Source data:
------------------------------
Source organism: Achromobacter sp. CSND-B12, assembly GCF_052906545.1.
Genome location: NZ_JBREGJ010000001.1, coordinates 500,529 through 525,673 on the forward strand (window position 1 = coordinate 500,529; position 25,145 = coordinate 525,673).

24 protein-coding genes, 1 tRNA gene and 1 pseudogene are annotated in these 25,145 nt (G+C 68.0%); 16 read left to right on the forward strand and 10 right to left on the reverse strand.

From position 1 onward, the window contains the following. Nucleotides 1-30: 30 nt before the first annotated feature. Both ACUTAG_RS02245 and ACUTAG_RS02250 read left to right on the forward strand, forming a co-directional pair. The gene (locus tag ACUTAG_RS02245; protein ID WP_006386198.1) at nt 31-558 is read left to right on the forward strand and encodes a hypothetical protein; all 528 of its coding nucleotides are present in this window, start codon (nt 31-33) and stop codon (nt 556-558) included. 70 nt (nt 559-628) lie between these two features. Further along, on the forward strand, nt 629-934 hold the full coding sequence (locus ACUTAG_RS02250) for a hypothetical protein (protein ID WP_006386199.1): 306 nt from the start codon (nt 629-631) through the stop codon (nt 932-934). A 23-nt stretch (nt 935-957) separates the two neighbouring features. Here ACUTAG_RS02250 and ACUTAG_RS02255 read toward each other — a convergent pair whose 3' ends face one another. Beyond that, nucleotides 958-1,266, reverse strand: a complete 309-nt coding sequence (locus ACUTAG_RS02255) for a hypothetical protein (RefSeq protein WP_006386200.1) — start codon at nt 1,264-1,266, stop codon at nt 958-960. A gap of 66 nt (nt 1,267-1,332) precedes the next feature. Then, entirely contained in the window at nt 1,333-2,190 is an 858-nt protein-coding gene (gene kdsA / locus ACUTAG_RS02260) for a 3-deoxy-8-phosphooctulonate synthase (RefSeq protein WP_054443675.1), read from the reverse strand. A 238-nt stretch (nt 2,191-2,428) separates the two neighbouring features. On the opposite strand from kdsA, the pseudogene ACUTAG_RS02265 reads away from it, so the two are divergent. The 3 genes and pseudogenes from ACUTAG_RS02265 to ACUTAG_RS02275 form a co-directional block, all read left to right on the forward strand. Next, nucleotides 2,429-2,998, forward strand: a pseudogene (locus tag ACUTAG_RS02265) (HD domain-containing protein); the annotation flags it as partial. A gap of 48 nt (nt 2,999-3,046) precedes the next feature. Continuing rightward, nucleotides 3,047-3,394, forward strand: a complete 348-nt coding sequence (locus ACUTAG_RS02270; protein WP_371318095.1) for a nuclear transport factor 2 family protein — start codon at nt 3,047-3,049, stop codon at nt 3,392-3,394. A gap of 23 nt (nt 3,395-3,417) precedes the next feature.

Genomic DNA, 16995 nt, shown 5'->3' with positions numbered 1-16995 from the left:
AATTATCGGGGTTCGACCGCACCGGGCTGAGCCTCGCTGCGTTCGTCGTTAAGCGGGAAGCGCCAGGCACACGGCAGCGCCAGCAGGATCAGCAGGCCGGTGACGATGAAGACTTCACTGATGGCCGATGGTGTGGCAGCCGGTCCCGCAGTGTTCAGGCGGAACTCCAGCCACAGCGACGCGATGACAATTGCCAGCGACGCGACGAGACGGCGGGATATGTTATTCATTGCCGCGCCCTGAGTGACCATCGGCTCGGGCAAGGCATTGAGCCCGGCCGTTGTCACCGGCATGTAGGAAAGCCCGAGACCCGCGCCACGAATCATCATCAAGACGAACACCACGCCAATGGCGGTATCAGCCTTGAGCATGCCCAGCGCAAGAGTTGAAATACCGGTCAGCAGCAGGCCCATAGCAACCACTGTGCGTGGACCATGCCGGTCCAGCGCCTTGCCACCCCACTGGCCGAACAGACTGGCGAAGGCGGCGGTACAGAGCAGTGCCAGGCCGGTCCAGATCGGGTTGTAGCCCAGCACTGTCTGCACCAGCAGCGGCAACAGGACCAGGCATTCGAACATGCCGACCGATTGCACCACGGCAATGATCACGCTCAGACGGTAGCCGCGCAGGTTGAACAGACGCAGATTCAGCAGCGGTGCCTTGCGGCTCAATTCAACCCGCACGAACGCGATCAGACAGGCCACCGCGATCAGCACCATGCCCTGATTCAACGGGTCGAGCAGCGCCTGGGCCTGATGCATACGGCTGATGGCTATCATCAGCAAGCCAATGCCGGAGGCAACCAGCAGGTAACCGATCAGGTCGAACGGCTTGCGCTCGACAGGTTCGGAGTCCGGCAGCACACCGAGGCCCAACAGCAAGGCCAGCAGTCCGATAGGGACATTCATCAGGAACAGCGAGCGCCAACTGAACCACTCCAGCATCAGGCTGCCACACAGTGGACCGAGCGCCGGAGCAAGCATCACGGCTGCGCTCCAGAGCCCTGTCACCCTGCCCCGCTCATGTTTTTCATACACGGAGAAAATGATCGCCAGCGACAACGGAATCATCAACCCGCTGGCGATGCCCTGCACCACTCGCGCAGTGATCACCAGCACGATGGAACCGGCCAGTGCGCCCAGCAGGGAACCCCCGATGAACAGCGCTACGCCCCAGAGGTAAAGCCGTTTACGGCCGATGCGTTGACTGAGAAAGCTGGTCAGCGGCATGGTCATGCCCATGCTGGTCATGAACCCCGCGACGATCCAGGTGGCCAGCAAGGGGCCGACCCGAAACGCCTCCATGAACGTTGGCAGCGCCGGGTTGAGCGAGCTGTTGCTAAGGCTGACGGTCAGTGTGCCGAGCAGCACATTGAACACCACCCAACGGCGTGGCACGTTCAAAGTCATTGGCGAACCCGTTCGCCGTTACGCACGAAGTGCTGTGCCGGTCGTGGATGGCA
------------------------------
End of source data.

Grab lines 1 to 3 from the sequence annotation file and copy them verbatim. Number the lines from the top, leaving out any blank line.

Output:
Source organism: Achromobacter sp. CSND-B12, assembly GCF_052906545.1.
Genome location: NZ_JBREGJ010000001.1, coordinates 500,529 through 525,673 on the forward strand (window position 1 = coordinate 500,529; position 25,145 = coordinate 525,673).

24 protein-coding genes, 1 tRNA gene and 1 pseudogene are annotated in these 25,145 nt (G+C 68.0%); 16 read left to right on the forward strand and 10 right to left on the reverse strand.